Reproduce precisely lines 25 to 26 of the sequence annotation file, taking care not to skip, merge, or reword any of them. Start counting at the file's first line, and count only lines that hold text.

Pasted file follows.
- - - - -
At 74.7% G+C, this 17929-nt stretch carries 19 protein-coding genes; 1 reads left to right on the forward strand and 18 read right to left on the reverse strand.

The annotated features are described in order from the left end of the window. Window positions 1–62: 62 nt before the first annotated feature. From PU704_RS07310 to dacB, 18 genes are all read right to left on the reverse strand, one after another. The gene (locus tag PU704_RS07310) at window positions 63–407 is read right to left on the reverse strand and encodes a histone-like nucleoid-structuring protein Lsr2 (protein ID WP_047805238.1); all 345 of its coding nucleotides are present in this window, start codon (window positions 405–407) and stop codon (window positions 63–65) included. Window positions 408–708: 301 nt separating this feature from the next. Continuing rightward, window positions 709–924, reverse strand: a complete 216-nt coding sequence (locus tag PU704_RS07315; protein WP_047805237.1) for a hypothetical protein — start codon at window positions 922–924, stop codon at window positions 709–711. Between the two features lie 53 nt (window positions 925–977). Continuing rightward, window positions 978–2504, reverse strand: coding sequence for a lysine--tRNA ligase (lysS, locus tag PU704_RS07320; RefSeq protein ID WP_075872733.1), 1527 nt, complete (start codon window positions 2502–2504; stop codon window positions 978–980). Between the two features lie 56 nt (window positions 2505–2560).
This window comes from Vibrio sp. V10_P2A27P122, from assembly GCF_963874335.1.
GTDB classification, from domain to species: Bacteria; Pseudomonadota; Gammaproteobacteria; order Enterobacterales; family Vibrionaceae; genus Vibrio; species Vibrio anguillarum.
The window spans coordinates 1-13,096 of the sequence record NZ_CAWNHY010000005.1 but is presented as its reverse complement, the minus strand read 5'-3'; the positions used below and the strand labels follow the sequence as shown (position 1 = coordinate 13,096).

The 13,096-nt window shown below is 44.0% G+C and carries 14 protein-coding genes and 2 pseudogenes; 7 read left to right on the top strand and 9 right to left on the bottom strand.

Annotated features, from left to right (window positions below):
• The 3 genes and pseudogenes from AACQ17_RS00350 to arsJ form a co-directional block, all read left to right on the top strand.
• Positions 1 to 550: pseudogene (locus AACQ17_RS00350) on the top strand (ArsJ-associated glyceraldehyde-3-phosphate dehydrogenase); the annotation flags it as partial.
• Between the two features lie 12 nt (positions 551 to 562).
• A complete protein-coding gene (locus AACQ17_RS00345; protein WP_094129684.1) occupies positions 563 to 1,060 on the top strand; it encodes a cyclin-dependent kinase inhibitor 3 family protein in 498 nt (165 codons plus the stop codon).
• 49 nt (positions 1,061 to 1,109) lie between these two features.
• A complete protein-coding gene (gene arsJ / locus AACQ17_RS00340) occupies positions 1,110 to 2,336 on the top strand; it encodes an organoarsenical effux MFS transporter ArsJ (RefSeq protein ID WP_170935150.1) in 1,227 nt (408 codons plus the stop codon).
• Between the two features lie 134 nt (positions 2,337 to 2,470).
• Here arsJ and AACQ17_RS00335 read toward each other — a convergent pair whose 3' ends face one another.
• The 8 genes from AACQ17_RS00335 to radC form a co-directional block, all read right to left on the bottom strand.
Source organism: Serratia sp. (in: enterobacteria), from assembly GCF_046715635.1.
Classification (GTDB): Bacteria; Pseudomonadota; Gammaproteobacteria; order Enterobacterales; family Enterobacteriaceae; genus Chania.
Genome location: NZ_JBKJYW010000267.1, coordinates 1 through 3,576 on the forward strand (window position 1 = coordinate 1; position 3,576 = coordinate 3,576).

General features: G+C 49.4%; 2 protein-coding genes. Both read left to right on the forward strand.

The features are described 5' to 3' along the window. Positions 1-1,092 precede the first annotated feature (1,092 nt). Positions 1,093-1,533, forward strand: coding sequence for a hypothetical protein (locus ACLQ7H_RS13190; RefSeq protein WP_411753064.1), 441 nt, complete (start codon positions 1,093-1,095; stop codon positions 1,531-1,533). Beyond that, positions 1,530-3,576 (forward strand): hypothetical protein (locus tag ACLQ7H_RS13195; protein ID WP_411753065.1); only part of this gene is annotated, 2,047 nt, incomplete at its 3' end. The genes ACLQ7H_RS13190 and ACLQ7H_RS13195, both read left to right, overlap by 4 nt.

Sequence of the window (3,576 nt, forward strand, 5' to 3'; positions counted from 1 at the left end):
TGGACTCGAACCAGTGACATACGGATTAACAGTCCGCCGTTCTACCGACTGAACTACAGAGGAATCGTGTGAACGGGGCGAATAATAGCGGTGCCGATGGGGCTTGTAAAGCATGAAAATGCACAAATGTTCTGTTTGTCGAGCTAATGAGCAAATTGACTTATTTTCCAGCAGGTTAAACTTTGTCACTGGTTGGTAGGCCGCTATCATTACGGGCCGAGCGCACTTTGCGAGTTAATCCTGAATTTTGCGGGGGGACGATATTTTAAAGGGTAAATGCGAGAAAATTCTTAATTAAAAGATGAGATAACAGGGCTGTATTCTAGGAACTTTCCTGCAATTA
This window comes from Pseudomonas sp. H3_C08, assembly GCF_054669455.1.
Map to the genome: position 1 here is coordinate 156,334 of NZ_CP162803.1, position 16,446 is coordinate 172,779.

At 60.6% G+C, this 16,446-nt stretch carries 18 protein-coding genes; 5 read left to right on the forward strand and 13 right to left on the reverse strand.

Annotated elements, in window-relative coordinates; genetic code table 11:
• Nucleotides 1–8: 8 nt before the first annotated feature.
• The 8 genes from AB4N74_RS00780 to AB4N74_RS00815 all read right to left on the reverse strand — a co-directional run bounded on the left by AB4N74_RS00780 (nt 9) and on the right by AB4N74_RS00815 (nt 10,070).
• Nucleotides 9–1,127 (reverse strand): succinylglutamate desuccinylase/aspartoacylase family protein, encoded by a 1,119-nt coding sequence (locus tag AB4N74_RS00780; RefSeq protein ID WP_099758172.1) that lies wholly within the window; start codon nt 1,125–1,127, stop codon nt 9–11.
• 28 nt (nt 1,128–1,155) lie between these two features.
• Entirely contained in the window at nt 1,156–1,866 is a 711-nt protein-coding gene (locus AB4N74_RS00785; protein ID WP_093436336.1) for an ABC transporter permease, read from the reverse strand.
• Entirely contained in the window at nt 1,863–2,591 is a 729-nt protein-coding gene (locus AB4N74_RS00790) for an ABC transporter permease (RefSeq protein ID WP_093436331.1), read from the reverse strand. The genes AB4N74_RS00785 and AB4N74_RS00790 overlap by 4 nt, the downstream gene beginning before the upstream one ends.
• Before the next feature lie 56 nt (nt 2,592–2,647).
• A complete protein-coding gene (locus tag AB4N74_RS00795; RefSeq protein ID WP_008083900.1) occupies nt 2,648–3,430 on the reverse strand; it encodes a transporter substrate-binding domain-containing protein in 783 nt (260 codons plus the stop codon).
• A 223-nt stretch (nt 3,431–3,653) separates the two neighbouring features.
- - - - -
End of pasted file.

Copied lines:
Map to the genome: position 1 here is coordinate 156,334 of NZ_CP162803.1, position 16,446 is coordinate 172,779.

At 60.6% G+C, this 16,446-nt stretch carries 18 protein-coding genes; 5 read left to right on the forward strand and 13 right to left on the reverse strand.